Gemstones are weighed using metric carats. Just as a dollar is divided into 100 pennies, a carat is divided into 100 points. But two diamonds of equal weight can have very different values depending on the other three characteristics of a diamond’s 4Cs: clarity, color, and cut.

In the diamond industry, weight is measured to a thousandth of a carat and rounded to the nearest hundredth. Each hundredth is called a point (a 0.25 ct. diamond would be called a “twenty-five pointer”). Diamond weights greater than one carat are expressed in carats and decimals. For instance, a 1.08 ct. stone would be described as “one point oh eight carats”.


A fancy colour diamond can of course range in colour, from various shades of yellow, red, orange, pink, blue, brown, black, green, etc. Fancy diamonds are valuable because of their rarity, and are the only diamonds that are made more valuable because their colour exceeds the common white diamond colour scale.

Fancy colour diamonds are graded based on two factors. The first is their basic hue, such as pink, yellow, blue, green, etc. The second is their intensity. Both colour characteristics form the basis for determining a fancy coloured diamond's value. Usually, the rule of thumb is that, the more intense the colour, the rarer and more expensive the diamond should be.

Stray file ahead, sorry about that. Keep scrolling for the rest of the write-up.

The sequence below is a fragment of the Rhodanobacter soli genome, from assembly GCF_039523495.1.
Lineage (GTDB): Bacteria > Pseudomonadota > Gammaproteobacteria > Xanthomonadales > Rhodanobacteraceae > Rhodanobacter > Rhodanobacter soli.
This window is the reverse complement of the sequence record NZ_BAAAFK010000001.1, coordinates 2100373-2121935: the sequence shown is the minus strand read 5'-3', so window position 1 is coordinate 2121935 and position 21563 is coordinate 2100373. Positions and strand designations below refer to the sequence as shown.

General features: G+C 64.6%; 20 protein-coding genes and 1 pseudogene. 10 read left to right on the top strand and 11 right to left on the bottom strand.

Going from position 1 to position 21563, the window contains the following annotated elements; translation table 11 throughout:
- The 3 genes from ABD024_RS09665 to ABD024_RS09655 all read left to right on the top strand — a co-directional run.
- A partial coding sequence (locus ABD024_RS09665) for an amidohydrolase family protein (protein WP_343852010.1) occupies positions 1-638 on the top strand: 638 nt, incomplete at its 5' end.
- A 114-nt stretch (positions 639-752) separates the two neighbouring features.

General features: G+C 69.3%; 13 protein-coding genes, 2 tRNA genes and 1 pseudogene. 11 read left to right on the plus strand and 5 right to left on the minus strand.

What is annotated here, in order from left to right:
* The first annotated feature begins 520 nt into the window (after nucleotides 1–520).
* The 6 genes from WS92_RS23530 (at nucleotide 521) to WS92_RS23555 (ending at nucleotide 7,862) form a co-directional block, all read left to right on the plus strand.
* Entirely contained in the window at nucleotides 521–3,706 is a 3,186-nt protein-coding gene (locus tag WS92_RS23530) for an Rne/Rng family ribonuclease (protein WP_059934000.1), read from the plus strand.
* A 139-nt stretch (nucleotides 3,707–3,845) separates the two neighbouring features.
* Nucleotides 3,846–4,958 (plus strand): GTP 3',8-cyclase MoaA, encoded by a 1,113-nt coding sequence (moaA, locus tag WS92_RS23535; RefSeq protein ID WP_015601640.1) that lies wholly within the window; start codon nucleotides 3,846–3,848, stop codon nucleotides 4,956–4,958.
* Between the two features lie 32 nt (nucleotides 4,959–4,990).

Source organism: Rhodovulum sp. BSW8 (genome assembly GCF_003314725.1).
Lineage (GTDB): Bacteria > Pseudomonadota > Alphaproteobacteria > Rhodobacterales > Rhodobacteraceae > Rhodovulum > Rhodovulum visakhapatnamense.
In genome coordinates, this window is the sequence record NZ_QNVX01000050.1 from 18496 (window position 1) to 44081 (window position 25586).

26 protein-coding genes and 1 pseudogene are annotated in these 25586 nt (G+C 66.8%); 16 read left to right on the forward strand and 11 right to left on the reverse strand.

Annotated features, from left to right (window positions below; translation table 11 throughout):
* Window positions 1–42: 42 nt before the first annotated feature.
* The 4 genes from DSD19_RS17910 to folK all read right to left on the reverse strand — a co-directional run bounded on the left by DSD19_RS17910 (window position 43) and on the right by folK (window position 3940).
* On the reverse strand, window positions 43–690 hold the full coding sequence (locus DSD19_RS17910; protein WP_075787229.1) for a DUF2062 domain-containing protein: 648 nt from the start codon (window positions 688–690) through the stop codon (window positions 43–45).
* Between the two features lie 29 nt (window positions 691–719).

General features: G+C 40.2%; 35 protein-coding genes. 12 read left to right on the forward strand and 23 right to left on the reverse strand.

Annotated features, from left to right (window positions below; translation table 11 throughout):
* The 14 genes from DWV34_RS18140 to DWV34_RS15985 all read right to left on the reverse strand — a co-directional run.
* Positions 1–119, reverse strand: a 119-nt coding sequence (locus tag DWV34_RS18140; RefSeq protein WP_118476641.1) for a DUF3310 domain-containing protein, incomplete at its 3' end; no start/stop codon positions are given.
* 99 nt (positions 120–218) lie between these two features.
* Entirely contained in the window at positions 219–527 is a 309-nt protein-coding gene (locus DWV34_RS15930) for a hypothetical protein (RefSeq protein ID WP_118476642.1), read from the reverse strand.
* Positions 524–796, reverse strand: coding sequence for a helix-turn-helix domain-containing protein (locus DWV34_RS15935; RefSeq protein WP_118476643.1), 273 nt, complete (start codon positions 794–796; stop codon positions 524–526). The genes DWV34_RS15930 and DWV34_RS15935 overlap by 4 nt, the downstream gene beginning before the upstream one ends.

The diamond colour grading system expresses colour using the attributes of hue (the characteristic colour), tone (the colour’s relative lightness or darkness), and saturation (the strength or weakness of the colour). Using controlled viewing conditions and colour comparators, the grader determines the stone’s colour from one of 27 hues. The fancy grade describes the stone’s tone and saturation with romantic names like “Fancy Light,” “Fancy Intense,” and “Fancy Vivid.”

Fancy colour diamonds have been found in many different parts of the world, where conditions are right for the development of their natural colour.


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